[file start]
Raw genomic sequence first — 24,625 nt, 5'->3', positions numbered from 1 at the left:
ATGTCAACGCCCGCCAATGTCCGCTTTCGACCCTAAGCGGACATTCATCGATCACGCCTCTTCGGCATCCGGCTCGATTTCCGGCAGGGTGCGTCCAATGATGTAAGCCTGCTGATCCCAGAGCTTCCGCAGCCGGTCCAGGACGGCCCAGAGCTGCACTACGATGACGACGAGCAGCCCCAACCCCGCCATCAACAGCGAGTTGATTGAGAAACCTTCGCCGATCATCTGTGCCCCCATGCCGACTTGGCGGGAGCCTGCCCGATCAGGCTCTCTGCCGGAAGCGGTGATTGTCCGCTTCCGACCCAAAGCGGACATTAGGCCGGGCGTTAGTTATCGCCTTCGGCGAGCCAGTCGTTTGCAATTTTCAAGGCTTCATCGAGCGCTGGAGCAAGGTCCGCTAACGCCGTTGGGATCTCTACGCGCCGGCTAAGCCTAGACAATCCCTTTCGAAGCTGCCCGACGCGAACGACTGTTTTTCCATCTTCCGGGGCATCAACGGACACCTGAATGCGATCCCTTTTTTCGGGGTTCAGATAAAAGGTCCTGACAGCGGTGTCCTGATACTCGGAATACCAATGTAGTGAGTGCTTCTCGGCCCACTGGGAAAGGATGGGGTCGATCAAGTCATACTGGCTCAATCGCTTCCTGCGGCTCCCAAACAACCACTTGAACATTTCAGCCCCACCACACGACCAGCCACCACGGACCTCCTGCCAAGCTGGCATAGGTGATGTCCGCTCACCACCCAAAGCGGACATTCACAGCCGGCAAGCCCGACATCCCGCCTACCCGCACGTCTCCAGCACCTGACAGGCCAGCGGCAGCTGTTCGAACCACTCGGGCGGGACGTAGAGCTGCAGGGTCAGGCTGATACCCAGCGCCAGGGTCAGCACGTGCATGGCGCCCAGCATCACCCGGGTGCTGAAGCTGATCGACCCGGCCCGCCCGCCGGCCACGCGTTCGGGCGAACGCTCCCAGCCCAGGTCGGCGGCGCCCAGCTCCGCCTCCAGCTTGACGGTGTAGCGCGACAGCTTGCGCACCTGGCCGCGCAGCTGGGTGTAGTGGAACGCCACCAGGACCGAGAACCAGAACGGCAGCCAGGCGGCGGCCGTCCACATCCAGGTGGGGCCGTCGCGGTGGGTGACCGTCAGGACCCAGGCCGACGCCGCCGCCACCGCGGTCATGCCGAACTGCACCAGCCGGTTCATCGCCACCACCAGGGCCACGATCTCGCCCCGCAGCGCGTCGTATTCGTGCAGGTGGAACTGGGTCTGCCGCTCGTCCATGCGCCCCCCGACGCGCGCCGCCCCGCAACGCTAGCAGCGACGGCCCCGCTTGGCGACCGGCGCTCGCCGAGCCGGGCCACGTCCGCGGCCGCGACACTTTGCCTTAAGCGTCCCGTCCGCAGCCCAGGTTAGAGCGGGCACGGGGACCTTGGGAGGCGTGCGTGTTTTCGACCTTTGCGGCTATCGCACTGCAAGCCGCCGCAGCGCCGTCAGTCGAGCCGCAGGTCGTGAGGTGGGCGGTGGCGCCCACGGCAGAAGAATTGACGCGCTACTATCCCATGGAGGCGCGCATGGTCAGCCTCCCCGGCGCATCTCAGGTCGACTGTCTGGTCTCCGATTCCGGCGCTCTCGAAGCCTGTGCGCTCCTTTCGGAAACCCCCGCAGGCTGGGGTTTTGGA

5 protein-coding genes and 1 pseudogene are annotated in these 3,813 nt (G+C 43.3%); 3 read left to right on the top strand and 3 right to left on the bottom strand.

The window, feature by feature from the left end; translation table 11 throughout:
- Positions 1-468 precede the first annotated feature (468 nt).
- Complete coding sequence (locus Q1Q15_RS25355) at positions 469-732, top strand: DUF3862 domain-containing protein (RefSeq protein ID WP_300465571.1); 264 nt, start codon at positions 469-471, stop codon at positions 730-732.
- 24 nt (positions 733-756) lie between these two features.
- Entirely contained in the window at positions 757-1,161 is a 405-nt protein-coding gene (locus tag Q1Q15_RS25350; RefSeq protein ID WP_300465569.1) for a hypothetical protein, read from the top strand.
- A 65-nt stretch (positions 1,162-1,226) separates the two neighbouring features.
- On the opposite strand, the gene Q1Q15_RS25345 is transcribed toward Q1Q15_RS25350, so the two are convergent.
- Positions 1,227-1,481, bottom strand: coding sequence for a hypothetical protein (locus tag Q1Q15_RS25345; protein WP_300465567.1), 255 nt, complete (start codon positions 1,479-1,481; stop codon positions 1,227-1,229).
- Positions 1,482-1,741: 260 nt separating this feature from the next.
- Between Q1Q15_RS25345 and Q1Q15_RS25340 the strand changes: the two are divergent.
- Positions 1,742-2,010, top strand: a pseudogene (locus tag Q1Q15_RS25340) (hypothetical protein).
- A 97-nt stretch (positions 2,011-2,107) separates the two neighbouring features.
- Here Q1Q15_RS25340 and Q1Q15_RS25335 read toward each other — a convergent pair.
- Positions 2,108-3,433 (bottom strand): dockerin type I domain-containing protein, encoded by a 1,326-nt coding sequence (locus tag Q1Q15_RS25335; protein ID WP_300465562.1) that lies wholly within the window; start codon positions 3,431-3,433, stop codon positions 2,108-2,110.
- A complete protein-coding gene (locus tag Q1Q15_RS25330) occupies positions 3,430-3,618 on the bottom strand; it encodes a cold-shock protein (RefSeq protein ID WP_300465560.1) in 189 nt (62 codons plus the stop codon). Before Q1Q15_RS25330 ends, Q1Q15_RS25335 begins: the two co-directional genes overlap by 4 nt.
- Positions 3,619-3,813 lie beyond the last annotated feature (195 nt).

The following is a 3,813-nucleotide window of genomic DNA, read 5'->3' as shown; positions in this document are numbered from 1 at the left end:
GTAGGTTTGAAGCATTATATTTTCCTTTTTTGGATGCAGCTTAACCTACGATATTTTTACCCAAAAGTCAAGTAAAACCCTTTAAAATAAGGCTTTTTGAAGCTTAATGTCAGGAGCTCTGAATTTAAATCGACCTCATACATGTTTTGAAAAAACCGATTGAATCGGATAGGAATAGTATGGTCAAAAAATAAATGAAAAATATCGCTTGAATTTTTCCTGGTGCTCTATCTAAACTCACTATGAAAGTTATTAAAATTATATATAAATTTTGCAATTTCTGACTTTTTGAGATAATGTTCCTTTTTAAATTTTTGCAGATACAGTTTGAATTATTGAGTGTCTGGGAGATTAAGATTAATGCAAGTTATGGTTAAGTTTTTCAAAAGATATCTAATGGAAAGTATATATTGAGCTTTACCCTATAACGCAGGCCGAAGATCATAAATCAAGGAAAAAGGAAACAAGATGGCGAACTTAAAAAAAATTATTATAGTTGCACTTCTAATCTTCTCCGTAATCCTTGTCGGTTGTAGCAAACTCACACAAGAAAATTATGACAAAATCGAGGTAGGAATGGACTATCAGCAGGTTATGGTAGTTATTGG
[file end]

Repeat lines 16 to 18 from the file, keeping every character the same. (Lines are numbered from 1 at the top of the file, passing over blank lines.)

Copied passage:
- Here Q1Q15_RS25340 and Q1Q15_RS25335 read toward each other — a convergent pair.
- Positions 2,108-3,433 (bottom strand): dockerin type I domain-containing protein, encoded by a 1,326-nt coding sequence (locus tag Q1Q15_RS25335; protein ID WP_300465562.1) that lies wholly within the window; start codon positions 3,431-3,433, stop codon positions 2,108-2,110.
- A complete protein-coding gene (locus tag Q1Q15_RS25330) occupies positions 3,430-3,618 on the bottom strand; it encodes a cold-shock protein (RefSeq protein ID WP_300465560.1) in 189 nt (62 codons plus the stop codon). Before Q1Q15_RS25330 ends, Q1Q15_RS25335 begins: the two co-directional genes overlap by 4 nt.